musicOMH.com Unsigned Guide: 12 - the Scandinavian Edition
in this issue: Shadow Parade, The Heavenly Music Corporation, Mono/Noise, Paulin Voss, Blue On Blue and The Ruling Class
Shadow Parade, from Reykjavik
Our latest mission was to escape the confines of the UK and USA music scenes,
this time turning our attention to thawed out summer in Scandinavia.
This northern exposure unearthed a host of delights, from
electronica to classy pop music via power pop - and there's not even a hint of death metal or ABBA...
If you're an unsigned or own label artist, why not let us know about you for the next edition? unsigned@musicOMH.com
Iceland's Shadow Parade started life as an electronic duo before
deciding to expand their sound. It's now the more traditional
instruments that dominate and the computer has been turned off. The
band produce a warm fragile take on indie that has echo's of
Coldplay, Turin Brakes and the more guitar based end
of Radiohead's back catalogue.
Dead Man's Hands is the perfect
showcase for Beggi Dan's emotive vocals. The chorus kicks like a mule on
speed, with guitars blasting through the mix. The warped Americana of
Gravity showcases the band's range. They could be the biggest thing
to come out of Iceland since, as cliches have it, Bjork.
The Heavenly Music Corporation
The Heavenly Music Corporation is the alias for English exile
Lawrence, who is living in Malmo in Sweden. A film and music obsessive,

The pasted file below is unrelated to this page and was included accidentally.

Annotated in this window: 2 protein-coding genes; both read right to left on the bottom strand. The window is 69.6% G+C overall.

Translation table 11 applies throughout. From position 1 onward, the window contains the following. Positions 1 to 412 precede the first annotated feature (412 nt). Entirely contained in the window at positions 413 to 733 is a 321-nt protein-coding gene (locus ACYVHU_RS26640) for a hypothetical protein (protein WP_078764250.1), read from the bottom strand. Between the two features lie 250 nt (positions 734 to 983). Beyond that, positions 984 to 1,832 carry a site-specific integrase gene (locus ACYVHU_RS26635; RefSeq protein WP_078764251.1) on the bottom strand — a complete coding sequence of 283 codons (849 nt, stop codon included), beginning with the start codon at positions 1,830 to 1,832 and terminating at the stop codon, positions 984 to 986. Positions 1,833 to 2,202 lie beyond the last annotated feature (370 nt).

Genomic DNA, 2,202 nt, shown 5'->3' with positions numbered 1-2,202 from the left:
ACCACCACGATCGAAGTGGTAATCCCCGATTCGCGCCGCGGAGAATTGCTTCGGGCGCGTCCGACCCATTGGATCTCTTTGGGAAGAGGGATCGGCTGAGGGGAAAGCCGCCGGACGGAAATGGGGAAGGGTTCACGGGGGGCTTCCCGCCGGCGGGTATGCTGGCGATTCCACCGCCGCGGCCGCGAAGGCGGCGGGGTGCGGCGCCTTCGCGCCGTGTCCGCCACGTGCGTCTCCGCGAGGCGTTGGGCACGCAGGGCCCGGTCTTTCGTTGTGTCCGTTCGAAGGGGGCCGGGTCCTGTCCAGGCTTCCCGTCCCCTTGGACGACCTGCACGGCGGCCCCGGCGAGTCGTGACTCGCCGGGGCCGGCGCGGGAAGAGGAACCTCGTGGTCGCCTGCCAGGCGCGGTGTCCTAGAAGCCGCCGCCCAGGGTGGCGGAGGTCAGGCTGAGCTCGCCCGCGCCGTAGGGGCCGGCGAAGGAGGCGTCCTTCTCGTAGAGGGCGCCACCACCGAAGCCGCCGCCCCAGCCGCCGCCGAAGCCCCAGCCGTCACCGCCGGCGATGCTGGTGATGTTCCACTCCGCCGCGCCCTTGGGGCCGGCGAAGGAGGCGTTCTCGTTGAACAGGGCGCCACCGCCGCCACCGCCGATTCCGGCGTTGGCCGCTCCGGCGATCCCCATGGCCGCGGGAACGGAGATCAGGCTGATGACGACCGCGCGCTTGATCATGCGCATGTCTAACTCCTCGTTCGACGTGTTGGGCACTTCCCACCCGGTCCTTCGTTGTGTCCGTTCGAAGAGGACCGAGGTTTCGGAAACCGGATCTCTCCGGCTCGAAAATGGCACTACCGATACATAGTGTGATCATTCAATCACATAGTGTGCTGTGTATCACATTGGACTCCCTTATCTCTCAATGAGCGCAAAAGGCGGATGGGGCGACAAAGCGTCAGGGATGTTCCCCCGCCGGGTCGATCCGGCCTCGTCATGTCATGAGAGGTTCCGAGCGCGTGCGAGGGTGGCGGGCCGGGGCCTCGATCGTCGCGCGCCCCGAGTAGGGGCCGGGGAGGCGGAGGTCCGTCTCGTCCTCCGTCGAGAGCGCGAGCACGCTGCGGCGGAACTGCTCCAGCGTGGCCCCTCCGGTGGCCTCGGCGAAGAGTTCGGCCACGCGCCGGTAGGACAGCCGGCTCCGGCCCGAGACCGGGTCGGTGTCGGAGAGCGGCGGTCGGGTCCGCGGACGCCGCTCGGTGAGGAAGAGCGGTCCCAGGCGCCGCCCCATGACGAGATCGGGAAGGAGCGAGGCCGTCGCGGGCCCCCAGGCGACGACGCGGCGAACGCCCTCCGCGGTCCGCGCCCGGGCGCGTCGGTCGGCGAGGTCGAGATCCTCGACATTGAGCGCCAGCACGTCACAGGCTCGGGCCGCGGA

he has turned his passions into some wonderful music.
He produces a
swirlingly engaging mix of electronics, voice samples and sun drenched
melody. Every Grey Hair On is a beautiful blend of laid back beats,
bleeping bass, vocal clips and a great piano part. Equal parts Brian
Eno, The KLF and DJ Shadow.
So, from Sweden we move across the border to Norway. Paulin Voss has
a voice that is beautifully airy and occupied with longing. A
classically trained cellist. Ms Voss has this pop lark down to a tee.
Song casts her voice against a bank of mournful strings, slowly
uncoiling with a dab of tracey electronics before exploding into glorious techno-colour chorus. Imagine Goldfrapp co-writing with Chris
Carrabba and you get an idea of its emotional pull. Down Below is
so sharp and focused it could be the Cardigans.
Blue On Blue
Blue On Blue slash and burn with a taut take on power pop. The
guitars are a tight mesh of melody and noise, Blue On Blue is
Sugar jamming with Joy Division, all distorted guitar and
barbwire bass. This Danish three-piece create a mighty noise.
ghost of Husker Du is evoked on 6 Miles, and there are shades of
Therapy and even the nasty grind of Big Black in the
songs showcased here. If you like you guitars spiked with anger and
attitude then you should love this.
Mono/Noise live up to their name really rather well. This is a
wonderful mix of analogue synth tones, glitches and digital
disintegration. Hausfm rises slowly on a bed of electronic pulses and
Little hooks arrive and disappear, build on random
pieces of noise that flicker like a virus on your screen. It's like a
remix of Fennesz by Boards of Canada - electronica with a soul, it should be picked up by someone like Warp
and not left to decay alone on MySpace.
The Ruling Class
We finish our northern sojourn with a little bit of Madchester via Sweden. The
Ruling Class are in love with the sound of Baggy and come across as a
blissful mix of the Stone Roses shuffle mixed in with a little
bit of early James.
If You Wonder has a funky little bass break
down and shimmering guitars. Flowers is built around a riff that
John Squire used to write in his sleep. If Kasabian can take
their Happy Mondays rewrites into the charts then The Ruling Class could add a splash of colour as well.
So, if confirmation were needed, there's more to Scandinavian music than Black Metal and ABBA.